Because this would provide a golden opportunity for ecological research, Allen and his colleagues and researchers did their best to create artificial ecological environments inside Biosphere 2. A series of archival footage clips show us how many different animal and plant species were brought into several individual sections of Biosphere 2 for creating a number of various ecological environments inside the facility, and we later hear about how they had to select those animals and plants carefully for approximating to the real ecological environments of the Earth, which was incidentally regarded as Biosphere 1.

In case of selecting eight persons to live and study inside for Biosphere 2, Allen chose them from a bunch of many different volunteers, and the selected people seemed to be ideal for his project. As smart and creative folks not afraid of challenges, they were all ready to let themselves cut off from the outside world for next 2 years, and they were also quite enthusiastic about whatever they would discover and learn during that challenging period.

When these eight people eventually entered Biosphere 2 and then began the first month of their project, everything seemed to be going well at first as they eagerly worked and collaborated with each other, but, not so surprisingly, there subsequently came small and big problems popping here and there. For example, though Biosphere 2 was supposed to be completely closed off from the outside, they often had no choice but to receive some support and supply from the outside, and this certainly made bad impressions on the public and the media.

Allen and his colleagues and experts tried to get things under control as much as they could, but things often got worse. When the carbon dioxide level of Biosphere 2 was gradually increased without any mitigation at one point, the people inside Biosphere 2 became far less active and productive than before due to this atmosphere problem, and this will surely remind you of the importance of the air we breathe at every second on the Earth.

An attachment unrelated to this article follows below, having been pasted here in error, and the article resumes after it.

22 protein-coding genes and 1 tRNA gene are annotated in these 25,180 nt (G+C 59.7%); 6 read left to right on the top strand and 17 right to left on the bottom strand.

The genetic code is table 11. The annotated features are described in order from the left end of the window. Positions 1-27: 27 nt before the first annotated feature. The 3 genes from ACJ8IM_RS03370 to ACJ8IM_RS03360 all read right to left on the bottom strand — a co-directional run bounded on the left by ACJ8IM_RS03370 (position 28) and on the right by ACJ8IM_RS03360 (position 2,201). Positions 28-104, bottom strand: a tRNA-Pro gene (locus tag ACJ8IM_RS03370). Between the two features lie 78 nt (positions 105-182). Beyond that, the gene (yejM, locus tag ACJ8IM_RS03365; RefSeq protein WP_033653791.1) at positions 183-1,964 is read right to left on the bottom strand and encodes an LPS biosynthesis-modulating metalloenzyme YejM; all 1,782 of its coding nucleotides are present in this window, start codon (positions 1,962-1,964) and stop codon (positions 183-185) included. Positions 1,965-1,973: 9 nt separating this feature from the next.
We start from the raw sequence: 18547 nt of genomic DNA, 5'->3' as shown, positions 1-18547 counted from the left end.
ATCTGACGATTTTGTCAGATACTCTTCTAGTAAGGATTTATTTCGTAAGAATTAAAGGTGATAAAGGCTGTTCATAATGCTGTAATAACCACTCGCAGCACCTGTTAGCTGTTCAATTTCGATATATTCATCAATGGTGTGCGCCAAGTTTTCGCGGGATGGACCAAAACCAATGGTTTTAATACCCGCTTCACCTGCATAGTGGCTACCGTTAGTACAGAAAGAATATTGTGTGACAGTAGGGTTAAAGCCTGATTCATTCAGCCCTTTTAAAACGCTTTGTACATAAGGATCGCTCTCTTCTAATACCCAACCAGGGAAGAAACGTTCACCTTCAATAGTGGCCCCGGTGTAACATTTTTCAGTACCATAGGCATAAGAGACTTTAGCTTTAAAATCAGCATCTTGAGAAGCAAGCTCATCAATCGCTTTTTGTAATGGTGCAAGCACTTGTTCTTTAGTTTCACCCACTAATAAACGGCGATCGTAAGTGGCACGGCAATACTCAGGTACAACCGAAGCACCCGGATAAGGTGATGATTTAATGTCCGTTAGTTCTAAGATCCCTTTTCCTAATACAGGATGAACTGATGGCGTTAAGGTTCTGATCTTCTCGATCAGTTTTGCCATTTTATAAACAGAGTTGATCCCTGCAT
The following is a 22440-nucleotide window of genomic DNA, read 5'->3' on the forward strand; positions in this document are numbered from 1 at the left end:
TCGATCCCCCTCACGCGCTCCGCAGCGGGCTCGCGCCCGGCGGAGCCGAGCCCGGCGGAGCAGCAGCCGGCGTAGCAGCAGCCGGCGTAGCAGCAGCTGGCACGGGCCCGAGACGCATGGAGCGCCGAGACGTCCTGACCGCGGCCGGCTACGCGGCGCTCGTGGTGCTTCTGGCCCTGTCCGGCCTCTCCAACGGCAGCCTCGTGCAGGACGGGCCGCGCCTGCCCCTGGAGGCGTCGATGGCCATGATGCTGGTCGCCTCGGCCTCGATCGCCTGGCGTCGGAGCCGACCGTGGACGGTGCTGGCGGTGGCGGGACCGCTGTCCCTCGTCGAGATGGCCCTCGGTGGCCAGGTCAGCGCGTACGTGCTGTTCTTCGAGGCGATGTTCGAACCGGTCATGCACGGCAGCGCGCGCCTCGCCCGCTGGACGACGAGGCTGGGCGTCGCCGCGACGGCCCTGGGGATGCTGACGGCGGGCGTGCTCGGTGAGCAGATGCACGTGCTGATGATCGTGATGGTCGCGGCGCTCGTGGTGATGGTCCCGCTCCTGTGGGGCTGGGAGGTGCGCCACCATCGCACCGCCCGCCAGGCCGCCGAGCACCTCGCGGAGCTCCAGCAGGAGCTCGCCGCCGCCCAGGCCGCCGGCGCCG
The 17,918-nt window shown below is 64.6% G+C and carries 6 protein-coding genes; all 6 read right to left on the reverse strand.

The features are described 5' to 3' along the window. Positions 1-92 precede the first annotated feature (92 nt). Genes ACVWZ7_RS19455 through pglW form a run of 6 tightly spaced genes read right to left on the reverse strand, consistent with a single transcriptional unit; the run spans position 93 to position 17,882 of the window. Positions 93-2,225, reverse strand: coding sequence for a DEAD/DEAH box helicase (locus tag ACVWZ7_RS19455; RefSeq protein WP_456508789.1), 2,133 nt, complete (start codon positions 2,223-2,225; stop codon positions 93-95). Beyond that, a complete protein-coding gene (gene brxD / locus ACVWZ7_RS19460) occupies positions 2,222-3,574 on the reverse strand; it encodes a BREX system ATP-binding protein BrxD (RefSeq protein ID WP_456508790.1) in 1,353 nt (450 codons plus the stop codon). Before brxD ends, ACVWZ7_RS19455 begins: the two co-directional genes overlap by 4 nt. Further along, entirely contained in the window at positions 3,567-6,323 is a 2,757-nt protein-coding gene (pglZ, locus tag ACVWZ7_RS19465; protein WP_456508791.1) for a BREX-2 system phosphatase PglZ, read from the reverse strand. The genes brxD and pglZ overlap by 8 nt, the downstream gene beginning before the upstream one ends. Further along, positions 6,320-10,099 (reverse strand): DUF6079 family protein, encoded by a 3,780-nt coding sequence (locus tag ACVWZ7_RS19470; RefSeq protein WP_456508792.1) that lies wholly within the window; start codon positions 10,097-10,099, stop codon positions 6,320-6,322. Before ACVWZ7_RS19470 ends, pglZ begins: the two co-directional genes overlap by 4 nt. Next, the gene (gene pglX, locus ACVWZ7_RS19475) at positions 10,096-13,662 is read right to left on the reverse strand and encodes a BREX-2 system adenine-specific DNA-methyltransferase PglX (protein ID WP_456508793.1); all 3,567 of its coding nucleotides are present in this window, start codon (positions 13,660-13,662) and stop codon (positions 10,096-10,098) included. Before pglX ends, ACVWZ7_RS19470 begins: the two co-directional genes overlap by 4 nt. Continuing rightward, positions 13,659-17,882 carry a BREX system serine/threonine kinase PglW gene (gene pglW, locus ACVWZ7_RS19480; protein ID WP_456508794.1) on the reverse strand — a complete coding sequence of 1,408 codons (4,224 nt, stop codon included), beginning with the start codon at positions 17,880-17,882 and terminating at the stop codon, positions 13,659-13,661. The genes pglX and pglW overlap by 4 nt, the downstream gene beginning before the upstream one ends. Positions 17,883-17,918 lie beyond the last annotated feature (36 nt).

Anyway, the project inside Biosphere 2 was not a total failure, and its participants came to learn a lot about not only ecological environment but also themselves, but the end of their two-year journey was followed by a very bitter moment for Allen and everyone working with him. Once his main financial backer let a certain deplorable figure enter the picture, everything was quickly collapsed, and Biosphere 2 was eventually sold to the University of Arizona in 2011.

In conclusion, “Spaceship Earth” is worthwhile to watch especially if you have ever heard about its main subject, and its cautionary tale will make you reflect more on what has been happening on our planet because of our irresponsible actions during several decades. So far, we still have only one self-sustaining biosphere which has worked well for several billion years, but we are still ruining it more in the name of more profit even at this point, aren’t we?